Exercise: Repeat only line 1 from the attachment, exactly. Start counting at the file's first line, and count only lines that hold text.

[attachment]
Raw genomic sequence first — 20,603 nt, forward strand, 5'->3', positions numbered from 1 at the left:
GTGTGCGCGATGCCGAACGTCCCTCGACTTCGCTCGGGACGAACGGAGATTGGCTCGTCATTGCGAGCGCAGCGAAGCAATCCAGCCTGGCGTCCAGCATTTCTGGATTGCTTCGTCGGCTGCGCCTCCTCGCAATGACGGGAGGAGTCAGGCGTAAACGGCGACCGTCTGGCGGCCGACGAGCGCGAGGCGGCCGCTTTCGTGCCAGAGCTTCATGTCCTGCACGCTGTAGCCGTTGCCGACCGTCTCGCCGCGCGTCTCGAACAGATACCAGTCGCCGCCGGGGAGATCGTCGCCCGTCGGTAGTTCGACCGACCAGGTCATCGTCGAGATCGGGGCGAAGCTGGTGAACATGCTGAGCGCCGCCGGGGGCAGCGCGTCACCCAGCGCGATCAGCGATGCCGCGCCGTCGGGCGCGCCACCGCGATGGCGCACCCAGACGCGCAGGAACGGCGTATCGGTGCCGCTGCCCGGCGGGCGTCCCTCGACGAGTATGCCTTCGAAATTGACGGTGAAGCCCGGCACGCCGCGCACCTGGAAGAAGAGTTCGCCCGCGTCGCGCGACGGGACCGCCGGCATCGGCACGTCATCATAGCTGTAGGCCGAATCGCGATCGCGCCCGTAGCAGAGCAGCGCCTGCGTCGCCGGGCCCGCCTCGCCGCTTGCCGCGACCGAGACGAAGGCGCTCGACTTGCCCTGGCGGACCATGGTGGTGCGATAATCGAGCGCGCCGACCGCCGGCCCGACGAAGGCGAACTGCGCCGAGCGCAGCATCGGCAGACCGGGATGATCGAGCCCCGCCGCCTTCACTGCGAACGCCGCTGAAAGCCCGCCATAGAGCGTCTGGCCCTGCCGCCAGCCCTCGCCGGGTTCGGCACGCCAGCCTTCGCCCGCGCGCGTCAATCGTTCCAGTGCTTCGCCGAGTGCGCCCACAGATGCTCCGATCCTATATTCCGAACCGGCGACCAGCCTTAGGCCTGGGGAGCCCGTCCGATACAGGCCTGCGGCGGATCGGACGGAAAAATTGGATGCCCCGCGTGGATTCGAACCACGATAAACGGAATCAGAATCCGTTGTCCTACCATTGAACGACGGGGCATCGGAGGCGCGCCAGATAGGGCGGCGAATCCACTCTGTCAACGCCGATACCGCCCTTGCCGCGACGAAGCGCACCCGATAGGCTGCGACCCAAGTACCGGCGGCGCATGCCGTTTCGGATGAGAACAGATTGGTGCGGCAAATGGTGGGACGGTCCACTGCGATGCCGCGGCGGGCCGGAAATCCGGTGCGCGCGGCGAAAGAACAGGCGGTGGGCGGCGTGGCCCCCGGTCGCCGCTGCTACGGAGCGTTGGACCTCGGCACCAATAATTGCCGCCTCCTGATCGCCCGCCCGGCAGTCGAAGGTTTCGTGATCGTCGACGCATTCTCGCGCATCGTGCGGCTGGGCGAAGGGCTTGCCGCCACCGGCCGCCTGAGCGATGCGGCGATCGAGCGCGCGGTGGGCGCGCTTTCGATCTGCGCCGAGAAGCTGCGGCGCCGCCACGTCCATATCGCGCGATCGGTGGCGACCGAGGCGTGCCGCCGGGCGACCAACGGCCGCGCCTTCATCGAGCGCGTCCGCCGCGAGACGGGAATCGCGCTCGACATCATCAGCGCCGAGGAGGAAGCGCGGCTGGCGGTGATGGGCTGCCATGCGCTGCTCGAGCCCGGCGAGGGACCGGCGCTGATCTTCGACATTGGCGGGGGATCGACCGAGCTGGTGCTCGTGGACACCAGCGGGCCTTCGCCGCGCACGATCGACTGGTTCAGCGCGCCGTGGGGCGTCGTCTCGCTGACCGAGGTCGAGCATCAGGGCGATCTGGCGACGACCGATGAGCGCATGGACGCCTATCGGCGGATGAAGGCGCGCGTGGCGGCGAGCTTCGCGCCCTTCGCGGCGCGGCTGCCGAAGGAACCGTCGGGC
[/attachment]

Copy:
Raw genomic sequence first — 20,603 nt, forward strand, 5'->3', positions numbered from 1 at the left: